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Mavericks 93, Timberwolves 87: Dallas' disenchanted play still enough for a win

The Mavericks had the type of performance on Sunday that would only beat a few teams, but fortunately one of those was their opponent.

Jesse Johnson-USA TODAY Sports

"Don't complain about wins, no matter how they come." That's my motto for this Dallas Mavericks season. I've been muttering it softly alone at my computer ever since the Mavericks beat the Timberwolves 93-87 on Sunday.

Perfect human Dirk Nowitzki aside, the Mavericks weren't sharp facing a young squad who's probably the second-worst in the NBA. They won by six, but Minnesota gave them multiple opportunities to pull away for good well before the final minute. Given the upcoming schedule -- vs. the Cavaliers then road games against the Thunder, Bulls and Spurs -- a few minutes of extra rest wouldn't have hurt anyone. Don't complain about wins. Ok, ok, I know.

The win wasn't completely without bright spots. Dirk ended up with 29 points on 12-of-22 shooting, knocking down a variety of different looks from all over the court. His and-one jumper driving across the lane plus with 1:30 left in the fourth was essentially the game's dagger, a classic shot by the legendary player. It's the fourth straight game with 20-plus points for Nowitzki, the first time he's done that since early 2014. This journey ain't over yet.

Despite the Mavericks taking a 13-point lead into the fourth quarter, Minnesota battled back, cutting their deficit to just six points, 85-81, with 1:45 left to play. Dallas had already failed to carry momentum into the second half, burning their six-point advantage by opening the quarter with four straight turnovers.

The first half just looked sluggish all around from both teams, as if the negative-four degree temperature outside the arena had slowed down everyone by a half step or so. The most interesting thing was Dallas' early strong side dominance, something Dirk capitalized on to start the second quarter with a couple of open jumpers from the left half of the court.

This level of play from Dallas simply won't cut it when over the next four games against four of the NBA's best six (maybe seven?) teams, but it worked against the Timberwolves. Don't complain about wins. Ok, instead, let's just marvel at Dirk some more. What a marvel of a man.

Seriously, the Mavs' schedule is about to get tough

You can't emphasize that enough. Dallas has the second-toughest schedule in the NBA the rest of the way, and these upcoming four games are just a harsh reality of what's coming. Before the month is over, Dallas has to play Golden State, Oklahoma City again and Houston, so it's not like it's getting dramatically easier, either.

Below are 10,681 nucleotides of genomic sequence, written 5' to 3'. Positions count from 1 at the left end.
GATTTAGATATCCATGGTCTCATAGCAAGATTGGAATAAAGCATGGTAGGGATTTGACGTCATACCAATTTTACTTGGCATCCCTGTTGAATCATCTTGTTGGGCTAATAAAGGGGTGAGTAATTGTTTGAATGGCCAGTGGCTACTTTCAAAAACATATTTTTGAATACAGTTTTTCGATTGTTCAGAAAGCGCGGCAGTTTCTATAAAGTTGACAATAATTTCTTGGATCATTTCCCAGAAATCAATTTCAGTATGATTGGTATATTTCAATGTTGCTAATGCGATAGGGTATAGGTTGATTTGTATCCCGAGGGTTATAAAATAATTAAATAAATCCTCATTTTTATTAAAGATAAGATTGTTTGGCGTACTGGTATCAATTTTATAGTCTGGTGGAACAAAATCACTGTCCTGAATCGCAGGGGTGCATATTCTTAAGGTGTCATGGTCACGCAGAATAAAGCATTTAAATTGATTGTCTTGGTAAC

I can't pinpoint exactly what was missing on Sunday. Dallas' offense wasn't humming along like they typically do, it's true. Wesley Matthews and Deron Williams both missed shots, starting 0-of-14, but some of those were very difficult attempts. The 13 turnovers Dallas finished with isn't a terribly high total, but they were, by and large, bad situations where Dallas coughed up the ball. When Dallas did have one great stretch towards the end of the third quarter where they opened up a double digit lead, it was their defense generating fast break chances. In the fourth, though, they let Minnesota make too many shots again. As Carlisle likes to say, it's a 48-minute battle; this game isn't an easy one. Take this win, be content with it, but just know this level of play won't cut it against any team but the Timberwolves or 76ers.

JaVale McGee, impact man

I wrote about how Chandler Parsons and McGee connect in a way that he and Pachulia can't, despite McGee not exactly being an impressive basketball player in the long run. But it was all working in McGee's limited minutes on Sunday, scoring eight points on 4-of-6 shooting, including a couple of great alley oops.

He finished a plus-11 while Parsons -- who sat on the bench in the closing minutes in favor of Raymond Felton -- was a game-high plus-14. Those two together are generally a good thing for Dallas, but figuring out exactly how to employ them will still be a challenge for Rick with more than half a season left ot play.

Dirk Nowitzki, still an immortal deity

All hail the German Schnitzel, with another wonderful destruction of an unsuspecting team. Minnesota, in their infinite wisdom, helped off Dirk pretty much all night -- and while a couple of teams have gotten away with that this year, there was no pity from Dirk in this game, as he splashed home nearly every open look presented to him.

(Kevin Garnett played seven minutes, by the way. No, that's not a fair comparison. Yes, they're both so, so legendary. Still taking Dirk.)